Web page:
Everyone deserves to know how their public schools are doing, and states are responsible for creating that clear picture.
In summer 2016, the Data Quality Campaign set out to discover what information we could easily find on state report cards from all 50 states and DC, how it was displayed, and whether it was accessible and understandable to a broad public audience. From a simple internet search, we explored whether statewide information can be easily found by parents, educators, and members of the community—not whether information exists anywhere, buried under many pages of a website. Our findings show that while all states create annual aggregate report cards for the public with important data about how their students statewide are doing, these reports are often difficult to find and understand. As a result, people can’t find information they need. It shouldn’t be this hard.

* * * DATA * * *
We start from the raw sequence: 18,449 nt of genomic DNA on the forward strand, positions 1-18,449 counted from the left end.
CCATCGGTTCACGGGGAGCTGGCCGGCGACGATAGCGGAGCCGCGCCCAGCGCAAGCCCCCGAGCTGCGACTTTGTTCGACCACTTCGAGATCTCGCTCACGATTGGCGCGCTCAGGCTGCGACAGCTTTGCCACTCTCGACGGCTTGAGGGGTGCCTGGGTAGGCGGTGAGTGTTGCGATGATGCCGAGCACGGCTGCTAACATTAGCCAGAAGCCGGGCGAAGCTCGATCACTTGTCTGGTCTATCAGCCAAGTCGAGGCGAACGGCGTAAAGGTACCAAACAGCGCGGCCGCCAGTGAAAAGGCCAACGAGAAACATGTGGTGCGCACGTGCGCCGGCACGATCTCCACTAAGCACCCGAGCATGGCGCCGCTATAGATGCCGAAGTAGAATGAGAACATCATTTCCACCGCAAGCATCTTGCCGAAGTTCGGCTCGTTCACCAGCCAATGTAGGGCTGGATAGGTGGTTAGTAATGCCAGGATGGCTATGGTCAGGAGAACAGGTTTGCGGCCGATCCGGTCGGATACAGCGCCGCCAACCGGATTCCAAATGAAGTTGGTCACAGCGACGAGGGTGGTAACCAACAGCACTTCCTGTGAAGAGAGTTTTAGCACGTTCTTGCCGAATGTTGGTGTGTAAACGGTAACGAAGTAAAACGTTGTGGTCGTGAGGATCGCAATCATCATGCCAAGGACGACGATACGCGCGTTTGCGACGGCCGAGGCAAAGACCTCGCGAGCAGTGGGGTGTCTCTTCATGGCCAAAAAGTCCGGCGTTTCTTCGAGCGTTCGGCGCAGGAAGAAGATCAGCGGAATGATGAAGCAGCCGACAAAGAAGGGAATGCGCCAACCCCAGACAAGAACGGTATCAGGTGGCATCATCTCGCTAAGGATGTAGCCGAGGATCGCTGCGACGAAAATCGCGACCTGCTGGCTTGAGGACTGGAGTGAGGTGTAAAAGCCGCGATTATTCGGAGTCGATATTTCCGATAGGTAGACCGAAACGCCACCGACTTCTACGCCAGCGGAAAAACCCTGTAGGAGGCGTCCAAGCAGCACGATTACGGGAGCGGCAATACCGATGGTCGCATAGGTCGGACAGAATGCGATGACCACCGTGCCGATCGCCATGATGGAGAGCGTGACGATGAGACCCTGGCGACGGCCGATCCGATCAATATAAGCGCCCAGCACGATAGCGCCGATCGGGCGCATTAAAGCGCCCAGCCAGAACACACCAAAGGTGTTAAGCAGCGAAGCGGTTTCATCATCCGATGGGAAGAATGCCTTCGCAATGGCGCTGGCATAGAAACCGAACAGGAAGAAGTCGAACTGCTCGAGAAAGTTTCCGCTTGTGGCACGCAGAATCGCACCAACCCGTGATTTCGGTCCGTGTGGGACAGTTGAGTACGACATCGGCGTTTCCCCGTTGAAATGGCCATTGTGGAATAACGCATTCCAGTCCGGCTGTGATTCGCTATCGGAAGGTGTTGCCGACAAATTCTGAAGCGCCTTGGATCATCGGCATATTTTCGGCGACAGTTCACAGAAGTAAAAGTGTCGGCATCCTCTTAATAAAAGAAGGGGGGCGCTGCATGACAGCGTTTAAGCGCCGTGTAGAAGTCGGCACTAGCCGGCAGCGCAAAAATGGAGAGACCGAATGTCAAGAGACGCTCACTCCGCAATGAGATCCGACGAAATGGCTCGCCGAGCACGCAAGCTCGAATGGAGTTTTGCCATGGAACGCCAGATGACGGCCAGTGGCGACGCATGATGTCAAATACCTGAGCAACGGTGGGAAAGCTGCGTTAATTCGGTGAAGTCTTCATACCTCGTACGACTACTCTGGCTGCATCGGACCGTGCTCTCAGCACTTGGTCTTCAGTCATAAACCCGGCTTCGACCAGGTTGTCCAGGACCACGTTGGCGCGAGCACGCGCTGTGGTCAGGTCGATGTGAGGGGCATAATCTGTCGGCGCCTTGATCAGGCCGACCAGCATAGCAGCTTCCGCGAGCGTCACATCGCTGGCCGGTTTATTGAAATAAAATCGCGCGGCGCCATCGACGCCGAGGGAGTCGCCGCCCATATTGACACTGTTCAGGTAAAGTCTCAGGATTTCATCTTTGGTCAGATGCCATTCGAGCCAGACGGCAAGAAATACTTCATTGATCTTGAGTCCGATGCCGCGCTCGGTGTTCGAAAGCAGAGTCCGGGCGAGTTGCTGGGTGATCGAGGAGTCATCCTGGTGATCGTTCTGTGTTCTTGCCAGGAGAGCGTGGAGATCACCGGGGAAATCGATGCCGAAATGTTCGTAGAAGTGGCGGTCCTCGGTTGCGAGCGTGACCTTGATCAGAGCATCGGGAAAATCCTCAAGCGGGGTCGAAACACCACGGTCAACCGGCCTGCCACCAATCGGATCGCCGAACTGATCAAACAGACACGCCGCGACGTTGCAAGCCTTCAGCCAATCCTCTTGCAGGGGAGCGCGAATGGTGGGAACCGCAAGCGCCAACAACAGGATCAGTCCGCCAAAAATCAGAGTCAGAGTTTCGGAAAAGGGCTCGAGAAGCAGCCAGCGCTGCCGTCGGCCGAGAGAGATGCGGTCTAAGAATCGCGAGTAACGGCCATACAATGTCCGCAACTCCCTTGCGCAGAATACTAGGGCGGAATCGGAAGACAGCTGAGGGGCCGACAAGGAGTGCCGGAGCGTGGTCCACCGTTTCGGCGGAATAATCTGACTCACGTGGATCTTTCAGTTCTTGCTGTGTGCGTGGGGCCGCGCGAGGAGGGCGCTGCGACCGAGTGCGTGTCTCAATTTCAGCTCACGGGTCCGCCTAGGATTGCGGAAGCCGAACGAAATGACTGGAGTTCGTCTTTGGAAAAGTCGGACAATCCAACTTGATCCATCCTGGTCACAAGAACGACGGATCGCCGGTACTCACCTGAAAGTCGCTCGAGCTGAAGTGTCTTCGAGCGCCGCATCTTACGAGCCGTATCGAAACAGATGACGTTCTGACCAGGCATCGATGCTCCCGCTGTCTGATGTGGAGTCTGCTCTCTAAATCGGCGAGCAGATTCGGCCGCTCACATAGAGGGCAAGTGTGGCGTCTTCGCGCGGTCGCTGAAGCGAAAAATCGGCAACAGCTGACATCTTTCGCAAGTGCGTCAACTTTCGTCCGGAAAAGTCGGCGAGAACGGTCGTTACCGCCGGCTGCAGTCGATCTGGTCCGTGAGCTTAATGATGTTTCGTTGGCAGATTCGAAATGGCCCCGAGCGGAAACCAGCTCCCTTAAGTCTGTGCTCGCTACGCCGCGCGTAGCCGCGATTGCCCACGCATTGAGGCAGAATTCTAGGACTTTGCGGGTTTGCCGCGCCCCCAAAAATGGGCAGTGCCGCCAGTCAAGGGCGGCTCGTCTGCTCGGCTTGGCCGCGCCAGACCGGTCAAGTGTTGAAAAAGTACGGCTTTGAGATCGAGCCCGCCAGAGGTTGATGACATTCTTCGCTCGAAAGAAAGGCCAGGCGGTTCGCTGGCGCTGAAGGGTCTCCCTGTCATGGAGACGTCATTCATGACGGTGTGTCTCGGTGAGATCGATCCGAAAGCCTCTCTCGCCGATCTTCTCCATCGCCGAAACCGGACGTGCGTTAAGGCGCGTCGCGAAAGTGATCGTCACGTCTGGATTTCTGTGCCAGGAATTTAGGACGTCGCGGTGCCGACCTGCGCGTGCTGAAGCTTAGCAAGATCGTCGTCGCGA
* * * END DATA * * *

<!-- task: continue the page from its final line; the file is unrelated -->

Read our analysis below of what we could find in report cards from all 50 states and DC.
Show Me the Data:
State Report Cards Must Answer Questions and Inform Action
- Share this report. Start a conversation in your state about our findings and compare them to what you can find.
- States should consider developing policy that supports state report cards that meet stakeholder needs. See an example from Illinois.
- The Every Student Succeeds Act presents an opportunity to create report cards that actually meet communities’ information needs. Learn more.
- Read our recommendations on publicly reporting state data to ensure that every community understands how schools and students are doing.
To view the entire set of data we used in our analysis, see our data file.
Using a basic internet search engine, DQC staff searched for each state report card using the term “[state name] state report card.” Within aggregate statewide report cards, we looked for categories like ease of access, format, and required data elements. We encourage you to try our scavenger hunt to see what information you can find in your state’s report card. Our findings are intended as feedback to spark a conversation about how findable and useful state report cards are—and could be—for everyone.
The data included does not reflect any updates to report cards made by states after DQC’s review. For more detailed information, please see the methods section included in our data file.